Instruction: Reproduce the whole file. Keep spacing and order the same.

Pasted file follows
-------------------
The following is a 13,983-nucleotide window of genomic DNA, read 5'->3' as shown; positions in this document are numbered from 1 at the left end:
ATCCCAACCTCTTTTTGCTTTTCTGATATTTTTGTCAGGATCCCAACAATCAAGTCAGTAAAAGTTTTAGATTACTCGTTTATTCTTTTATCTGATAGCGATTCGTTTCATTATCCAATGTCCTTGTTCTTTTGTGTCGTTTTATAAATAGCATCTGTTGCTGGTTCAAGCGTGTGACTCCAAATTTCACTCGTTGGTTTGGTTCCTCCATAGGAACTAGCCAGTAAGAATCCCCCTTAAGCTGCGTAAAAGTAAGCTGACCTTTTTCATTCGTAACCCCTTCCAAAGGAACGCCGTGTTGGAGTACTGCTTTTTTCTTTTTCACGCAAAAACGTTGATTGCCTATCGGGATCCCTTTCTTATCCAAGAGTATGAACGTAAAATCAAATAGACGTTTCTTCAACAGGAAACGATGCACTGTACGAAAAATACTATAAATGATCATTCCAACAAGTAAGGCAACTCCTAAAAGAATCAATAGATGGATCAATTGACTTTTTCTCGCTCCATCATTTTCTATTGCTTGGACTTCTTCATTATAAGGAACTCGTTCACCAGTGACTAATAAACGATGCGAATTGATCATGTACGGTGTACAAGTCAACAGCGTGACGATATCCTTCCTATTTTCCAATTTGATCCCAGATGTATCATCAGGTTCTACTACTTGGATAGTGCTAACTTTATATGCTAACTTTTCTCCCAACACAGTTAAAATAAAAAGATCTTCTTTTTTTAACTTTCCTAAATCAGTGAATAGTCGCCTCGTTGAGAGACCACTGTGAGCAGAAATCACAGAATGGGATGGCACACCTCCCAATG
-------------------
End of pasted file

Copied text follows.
The following is a 13,983-nucleotide window of genomic DNA, read 5'->3' as shown; positions in this document are numbered from 1 at the left end:
ATCCCAACCTCTTTTTGCTTTTCTGATATTTTTGTCAGGATCCCAACAATCAAGTCAGTAAAAGTTTTAGATTACTCGTTTATTCTTTTATCTGATAGCGATTCGTTTCATTATCCAATGTCCTTGTTCTTTTGTGTCGTTTTATAAATAGCATCTGTTGCTGGTTCAAGCGTGTGACTCCAAATTTCACTCGTTGGTTTGGTTCCTCCATAGGAACTAGCCAGTAAGAATCCCCCTTAAGCTGCGTAAAAGTAAGCTGACCTTTTTCATTCGTAACCCCTTCCAAAGGAACGCCGTGTTGGAGTACTGCTTTTTTCTTTTTCACGCAAAAACGTTGATTGCCTATCGGGATCCCTTTCTTATCCAAGAGTATGAACGTAAAATCAAATAGACGTTTCTTCAACAGGAAACGATGCACTGTACGAAAAATACTATAAATGATCATTCCAACAAGTAAGGCAACTCCTAAAAGAATCAATAGATGGATCAATTGACTTTTTCTCGCTCCATCATTTTCTATTGCTTGGACTTCTTCATTATAAGGAACTCGTTCACCAGTGACTAATAAACGATGCGAATTGATCATGTACGGTGTACAAGTCAACAGCGTGACGATATCCTTCCTATTTTCCAATTTGATCCCAGATGTATCATCAGGTTCTACTACTTGGATAGTGCTAACTTTATATGCTAACTTTTCTCCCAACACAGTTAAAATAAAAAGATCTTCTTTTTTTAACTTTCCTAAATCAGTGAATAGTCGCCTCGTTGAGAGACCACTGTGAGCAGAAATCACAGAATGGGATGGCACACCTCCCAATG